Oman has just established a new state-owned company for upstream oil and gas operations to help garner investment interest and further develop its resources.
Energy Development Oman (EDO) will have a stake in the majority state-owned Petroleum Development Oman (PDO) as well as developing independent projects. EDO will be primarily focused on Oman’s biggest oil field in Block 6, which currently produces 650,000 barrels per day (bpd).
The company can attract funds independently as part of a plan to raise debt. They will “undertake hydrocarbon exploration and production operations” according to a government gazette announcement on Sunday. In addition, EDO will work in the fields of enhanced oil recovery, low carbon technologies, and solar thermal energy.
Major Oman producer PDO is 60 percent owned by the Omani government, with Royal Dutch Shell, Total, and Partex splitting the rest. To date, PDO has 192 oil fields, 52 gas fields, 29 production stations, and approximately 9000 active wells.
The EDO model is expected to encourage others in the Middle East to follow suit. Oman decided to raise funds independently through EDO to tackle its mounting budget deficit, a model that could be replicated in state-dominant oil nations.
The company is expected to issue up to $3 billion of bonds in the first half of 2021, according to a Bloomberg source. As part of this plan, JPMorgan Chase & Co. is advising the government on the best moves forward.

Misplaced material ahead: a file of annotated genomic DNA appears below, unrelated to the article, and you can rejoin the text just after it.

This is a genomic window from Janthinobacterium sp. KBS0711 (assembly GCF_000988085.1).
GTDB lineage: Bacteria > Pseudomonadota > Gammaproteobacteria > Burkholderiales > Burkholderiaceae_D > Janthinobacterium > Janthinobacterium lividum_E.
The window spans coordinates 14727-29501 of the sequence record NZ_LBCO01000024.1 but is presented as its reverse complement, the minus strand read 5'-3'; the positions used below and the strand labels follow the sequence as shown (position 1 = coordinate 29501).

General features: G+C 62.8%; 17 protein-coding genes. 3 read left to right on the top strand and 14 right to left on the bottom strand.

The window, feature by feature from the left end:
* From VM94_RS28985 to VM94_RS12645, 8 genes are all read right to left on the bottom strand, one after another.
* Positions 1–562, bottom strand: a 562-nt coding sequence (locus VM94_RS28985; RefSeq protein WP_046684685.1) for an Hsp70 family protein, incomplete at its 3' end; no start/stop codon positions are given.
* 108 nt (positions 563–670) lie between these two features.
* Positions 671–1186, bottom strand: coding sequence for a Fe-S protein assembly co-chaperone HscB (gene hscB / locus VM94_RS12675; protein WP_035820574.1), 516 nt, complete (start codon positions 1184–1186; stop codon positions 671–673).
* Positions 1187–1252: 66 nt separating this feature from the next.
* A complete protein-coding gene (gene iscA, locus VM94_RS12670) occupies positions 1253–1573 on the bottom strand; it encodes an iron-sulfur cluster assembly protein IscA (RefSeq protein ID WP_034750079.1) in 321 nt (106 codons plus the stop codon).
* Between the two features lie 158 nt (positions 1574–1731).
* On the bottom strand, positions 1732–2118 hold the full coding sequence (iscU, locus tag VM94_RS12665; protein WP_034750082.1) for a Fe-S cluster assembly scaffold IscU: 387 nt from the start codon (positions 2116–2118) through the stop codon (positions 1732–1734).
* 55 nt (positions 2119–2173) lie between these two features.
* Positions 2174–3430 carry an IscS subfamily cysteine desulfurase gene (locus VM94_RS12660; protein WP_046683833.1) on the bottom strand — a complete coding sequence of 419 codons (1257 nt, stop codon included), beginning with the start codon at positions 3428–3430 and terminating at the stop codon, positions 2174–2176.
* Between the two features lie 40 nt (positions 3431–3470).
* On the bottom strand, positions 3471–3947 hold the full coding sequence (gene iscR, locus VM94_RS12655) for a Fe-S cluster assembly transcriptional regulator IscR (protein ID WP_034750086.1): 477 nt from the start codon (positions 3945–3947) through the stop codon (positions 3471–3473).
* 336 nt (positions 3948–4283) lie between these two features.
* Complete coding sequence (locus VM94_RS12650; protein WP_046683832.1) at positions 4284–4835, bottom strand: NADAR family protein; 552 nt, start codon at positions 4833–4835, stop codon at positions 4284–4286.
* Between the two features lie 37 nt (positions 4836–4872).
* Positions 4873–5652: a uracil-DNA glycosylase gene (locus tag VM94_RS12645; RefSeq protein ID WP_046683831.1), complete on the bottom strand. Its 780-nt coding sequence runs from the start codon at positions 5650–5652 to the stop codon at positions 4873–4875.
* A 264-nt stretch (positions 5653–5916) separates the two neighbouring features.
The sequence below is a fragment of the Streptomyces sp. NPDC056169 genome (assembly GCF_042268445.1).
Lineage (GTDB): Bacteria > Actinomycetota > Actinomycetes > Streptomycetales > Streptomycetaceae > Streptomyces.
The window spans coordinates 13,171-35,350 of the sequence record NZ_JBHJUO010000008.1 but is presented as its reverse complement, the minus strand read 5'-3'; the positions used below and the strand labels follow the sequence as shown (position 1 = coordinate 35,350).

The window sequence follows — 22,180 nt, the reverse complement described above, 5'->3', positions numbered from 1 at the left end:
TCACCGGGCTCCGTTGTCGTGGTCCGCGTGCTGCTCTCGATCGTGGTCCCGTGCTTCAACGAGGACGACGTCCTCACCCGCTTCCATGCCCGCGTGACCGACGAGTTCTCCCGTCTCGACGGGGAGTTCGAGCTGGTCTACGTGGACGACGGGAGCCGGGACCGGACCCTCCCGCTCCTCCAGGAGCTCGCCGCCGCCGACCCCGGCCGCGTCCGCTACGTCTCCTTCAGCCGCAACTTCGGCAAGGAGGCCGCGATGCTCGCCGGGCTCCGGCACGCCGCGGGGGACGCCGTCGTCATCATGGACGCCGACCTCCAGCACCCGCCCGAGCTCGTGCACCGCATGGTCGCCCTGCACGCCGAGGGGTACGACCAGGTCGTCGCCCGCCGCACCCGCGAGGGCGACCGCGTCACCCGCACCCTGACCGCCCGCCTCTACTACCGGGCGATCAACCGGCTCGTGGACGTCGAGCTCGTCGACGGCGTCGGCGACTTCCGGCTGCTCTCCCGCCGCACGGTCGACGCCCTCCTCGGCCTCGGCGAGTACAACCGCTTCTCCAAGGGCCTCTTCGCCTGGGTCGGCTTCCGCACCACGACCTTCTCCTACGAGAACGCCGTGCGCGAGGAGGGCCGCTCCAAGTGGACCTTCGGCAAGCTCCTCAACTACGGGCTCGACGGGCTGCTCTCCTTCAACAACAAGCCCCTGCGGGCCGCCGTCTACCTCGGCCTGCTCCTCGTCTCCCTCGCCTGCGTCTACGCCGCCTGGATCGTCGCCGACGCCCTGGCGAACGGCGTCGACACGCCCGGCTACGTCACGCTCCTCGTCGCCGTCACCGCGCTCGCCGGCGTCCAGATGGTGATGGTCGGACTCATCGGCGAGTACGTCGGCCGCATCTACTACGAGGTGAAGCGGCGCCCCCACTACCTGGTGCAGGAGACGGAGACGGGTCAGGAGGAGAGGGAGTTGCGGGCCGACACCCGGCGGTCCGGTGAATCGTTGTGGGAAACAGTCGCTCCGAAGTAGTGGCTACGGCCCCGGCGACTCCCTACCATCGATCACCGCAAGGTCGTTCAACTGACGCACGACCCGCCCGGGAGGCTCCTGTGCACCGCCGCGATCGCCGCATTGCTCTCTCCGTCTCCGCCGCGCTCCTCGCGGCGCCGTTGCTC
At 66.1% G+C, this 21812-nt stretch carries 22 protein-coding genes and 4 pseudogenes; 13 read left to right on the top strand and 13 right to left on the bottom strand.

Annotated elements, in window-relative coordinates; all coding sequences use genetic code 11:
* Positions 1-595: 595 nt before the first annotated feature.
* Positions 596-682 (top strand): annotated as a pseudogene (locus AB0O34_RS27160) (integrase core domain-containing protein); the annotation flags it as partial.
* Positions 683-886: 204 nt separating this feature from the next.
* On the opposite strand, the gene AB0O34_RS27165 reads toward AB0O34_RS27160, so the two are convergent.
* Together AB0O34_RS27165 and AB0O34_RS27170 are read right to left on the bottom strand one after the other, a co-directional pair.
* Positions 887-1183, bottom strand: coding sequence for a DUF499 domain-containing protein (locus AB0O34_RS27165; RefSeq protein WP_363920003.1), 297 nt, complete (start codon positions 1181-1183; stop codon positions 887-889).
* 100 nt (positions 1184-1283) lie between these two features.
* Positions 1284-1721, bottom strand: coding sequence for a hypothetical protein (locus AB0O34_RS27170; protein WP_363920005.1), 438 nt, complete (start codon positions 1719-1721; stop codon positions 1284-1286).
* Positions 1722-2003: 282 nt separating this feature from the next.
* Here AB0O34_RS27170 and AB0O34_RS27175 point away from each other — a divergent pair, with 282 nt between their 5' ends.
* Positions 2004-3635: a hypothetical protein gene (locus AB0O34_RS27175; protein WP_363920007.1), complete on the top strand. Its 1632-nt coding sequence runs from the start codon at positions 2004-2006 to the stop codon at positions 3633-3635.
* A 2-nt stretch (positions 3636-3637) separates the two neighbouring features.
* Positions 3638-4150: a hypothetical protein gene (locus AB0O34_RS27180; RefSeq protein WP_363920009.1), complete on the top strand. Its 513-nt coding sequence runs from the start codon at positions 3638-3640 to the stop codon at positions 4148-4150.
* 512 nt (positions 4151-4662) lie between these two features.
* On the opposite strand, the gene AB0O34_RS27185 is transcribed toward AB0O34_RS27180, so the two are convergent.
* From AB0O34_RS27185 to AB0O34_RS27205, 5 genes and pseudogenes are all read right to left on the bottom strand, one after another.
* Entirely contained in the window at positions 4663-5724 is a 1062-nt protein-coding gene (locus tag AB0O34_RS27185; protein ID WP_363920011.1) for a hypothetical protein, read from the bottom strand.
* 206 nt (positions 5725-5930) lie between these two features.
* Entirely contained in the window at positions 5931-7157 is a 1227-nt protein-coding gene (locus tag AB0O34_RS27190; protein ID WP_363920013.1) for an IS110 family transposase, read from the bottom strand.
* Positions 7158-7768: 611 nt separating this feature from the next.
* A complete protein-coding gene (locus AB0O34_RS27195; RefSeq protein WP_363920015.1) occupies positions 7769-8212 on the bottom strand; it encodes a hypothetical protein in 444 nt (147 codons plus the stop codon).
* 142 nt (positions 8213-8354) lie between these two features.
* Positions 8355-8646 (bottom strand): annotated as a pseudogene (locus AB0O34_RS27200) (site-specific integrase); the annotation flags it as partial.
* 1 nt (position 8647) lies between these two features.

PDO Managing Director Raoul Restucci said of the establishment of EDO earlier this year, “EDO will be a holding company of PDO and a number of investments. For PDO, it will enable us to corporatize the entity and thus enable us to secure the funding and resources which the government at the moment is securing for us at a very high cost. We will be able to deconsolidate that debt and secure it at substantially more attractive terms… EDO is also about energy transition as well. We have a number of businesses, a number of investments that are very keen to partner with us.”
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Oman is the largest non-OPEC oil producer in the Middle East region, providing the Omani government with 76 percent of its total revenue in 2019. In September this year, Oman’s oil production stood at 718,700 bpd, a 0.18 percent decrease month-on-month from August. The reduction in the country’s oil production comes following the 2020 decrease in demand for the commodity, which hit the whole Middle East region hard and led to OPEC and Oman agreeing to cut production until the end of the year.
Oman is generally experiencing a slowdown in oil production due to its limited reserves. Current reserves stand at 4.8 billion barrels of oil equivalent. This would provide Oman with a further 25-30 years of crude production at 2019 levels. Enhanced oil recovery techniques could, however, help combat the difficulty in accessing existing reserves, according to a Ministry of Finance prospectus from October.
This introduction of ELO and the anticipated increase in the demand in 2021 is expected to stabilize Oman’s oil production and revenue going into 2021. In addition, greater investment in the country’s reserves could promote greater diversification away from state ownership across the region.
This article was originally published on Oilprice.com